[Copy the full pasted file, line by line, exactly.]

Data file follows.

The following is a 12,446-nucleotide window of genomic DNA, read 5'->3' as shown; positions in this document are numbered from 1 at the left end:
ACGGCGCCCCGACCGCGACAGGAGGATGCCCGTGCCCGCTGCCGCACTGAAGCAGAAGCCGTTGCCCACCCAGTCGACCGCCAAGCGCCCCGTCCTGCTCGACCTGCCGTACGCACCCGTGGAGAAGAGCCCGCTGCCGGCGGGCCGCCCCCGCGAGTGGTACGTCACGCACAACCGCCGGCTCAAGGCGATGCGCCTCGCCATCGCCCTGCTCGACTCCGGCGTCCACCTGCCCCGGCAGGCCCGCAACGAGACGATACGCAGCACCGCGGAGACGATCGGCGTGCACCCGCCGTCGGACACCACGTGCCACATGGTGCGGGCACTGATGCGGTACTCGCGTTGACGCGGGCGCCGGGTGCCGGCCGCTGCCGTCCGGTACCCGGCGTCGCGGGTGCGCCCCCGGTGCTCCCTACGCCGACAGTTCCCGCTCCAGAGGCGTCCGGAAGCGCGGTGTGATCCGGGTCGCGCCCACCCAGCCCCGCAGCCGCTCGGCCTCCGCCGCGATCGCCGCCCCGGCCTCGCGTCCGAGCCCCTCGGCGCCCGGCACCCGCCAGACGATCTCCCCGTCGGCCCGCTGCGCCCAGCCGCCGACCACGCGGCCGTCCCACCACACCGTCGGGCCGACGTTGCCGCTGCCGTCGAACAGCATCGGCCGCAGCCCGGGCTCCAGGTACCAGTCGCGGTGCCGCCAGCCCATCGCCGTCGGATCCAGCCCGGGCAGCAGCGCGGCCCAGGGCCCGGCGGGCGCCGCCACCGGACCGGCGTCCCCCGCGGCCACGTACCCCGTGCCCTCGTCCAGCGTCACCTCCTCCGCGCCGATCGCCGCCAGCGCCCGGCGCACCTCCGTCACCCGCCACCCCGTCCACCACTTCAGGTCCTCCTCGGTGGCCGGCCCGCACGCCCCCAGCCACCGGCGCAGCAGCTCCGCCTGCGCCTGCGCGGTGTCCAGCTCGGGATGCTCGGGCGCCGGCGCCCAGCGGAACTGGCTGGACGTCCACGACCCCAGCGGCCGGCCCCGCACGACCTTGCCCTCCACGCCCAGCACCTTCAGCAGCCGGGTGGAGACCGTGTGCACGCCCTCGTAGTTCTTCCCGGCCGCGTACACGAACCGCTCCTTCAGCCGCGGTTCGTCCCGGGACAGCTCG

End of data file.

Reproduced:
The following is a 12,446-nucleotide window of genomic DNA, read 5'->3' as shown; positions in this document are numbered from 1 at the left end:
ACGGCGCCCCGACCGCGACAGGAGGATGCCCGTGCCCGCTGCCGCACTGAAGCAGAAGCCGTTGCCCACCCAGTCGACCGCCAAGCGCCCCGTCCTGCTCGACCTGCCGTACGCACCCGTGGAGAAGAGCCCGCTGCCGGCGGGCCGCCCCCGCGAGTGGTACGTCACGCACAACCGCCGGCTCAAGGCGATGCGCCTCGCCATCGCCCTGCTCGACTCCGGCGTCCACCTGCCCCGGCAGGCCCGCAACGAGACGATACGCAGCACCGCGGAGACGATCGGCGTGCACCCGCCGTCGGACACCACGTGCCACATGGTGCGGGCACTGATGCGGTACTCGCGTTGACGCGGGCGCCGGGTGCCGGCCGCTGCCGTCCGGTACCCGGCGTCGCGGGTGCGCCCCCGGTGCTCCCTACGCCGACAGTTCCCGCTCCAGAGGCGTCCGGAAGCGCGGTGTGATCCGGGTCGCGCCCACCCAGCCCCGCAGCCGCTCGGCCTCCGCCGCGATCGCCGCCCCGGCCTCGCGTCCGAGCCCCTCGGCGCCCGGCACCCGCCAGACGATCTCCCCGTCGGCCCGCTGCGCCCAGCCGCCGACCACGCGGCCGTCCCACCACACCGTCGGGCCGACGTTGCCGCTGCCGTCGAACAGCATCGGCCGCAGCCCGGGCTCCAGGTACCAGTCGCGGTGCCGCCAGCCCATCGCCGTCGGATCCAGCCCGGGCAGCAGCGCGGCCCAGGGCCCGGCGGGCGCCGCCACCGGACCGGCGTCCCCCGCGGCCACGTACCCCGTGCCCTCGTCCAGCGTCACCTCCTCCGCGCCGATCGCCGCCAGCGCCCGGCGCACCTCCGTCACCCGCCACCCCGTCCACCACTTCAGGTCCTCCTCGGTGGCCGGCCCGCACGCCCCCAGCCACCGGCGCAGCAGCTCCGCCTGCGCCTGCGCGGTGTCCAGCTCGGGATGCTCGGGCGCCGGCGCCCAGCGGAACTGGCTGGACGTCCACGACCCCAGCGGCCGGCCCCGCACGACCTTGCCCTCCACGCCCAGCACCTTCAGCAGCCGGGTGGAGACCGTGTGCACGCCCTCGTAGTTCTTCCCGGCCGCGTACACGAACCGCTCCTTCAGCCGCGGTTCGTCCCGGGACAGCTCG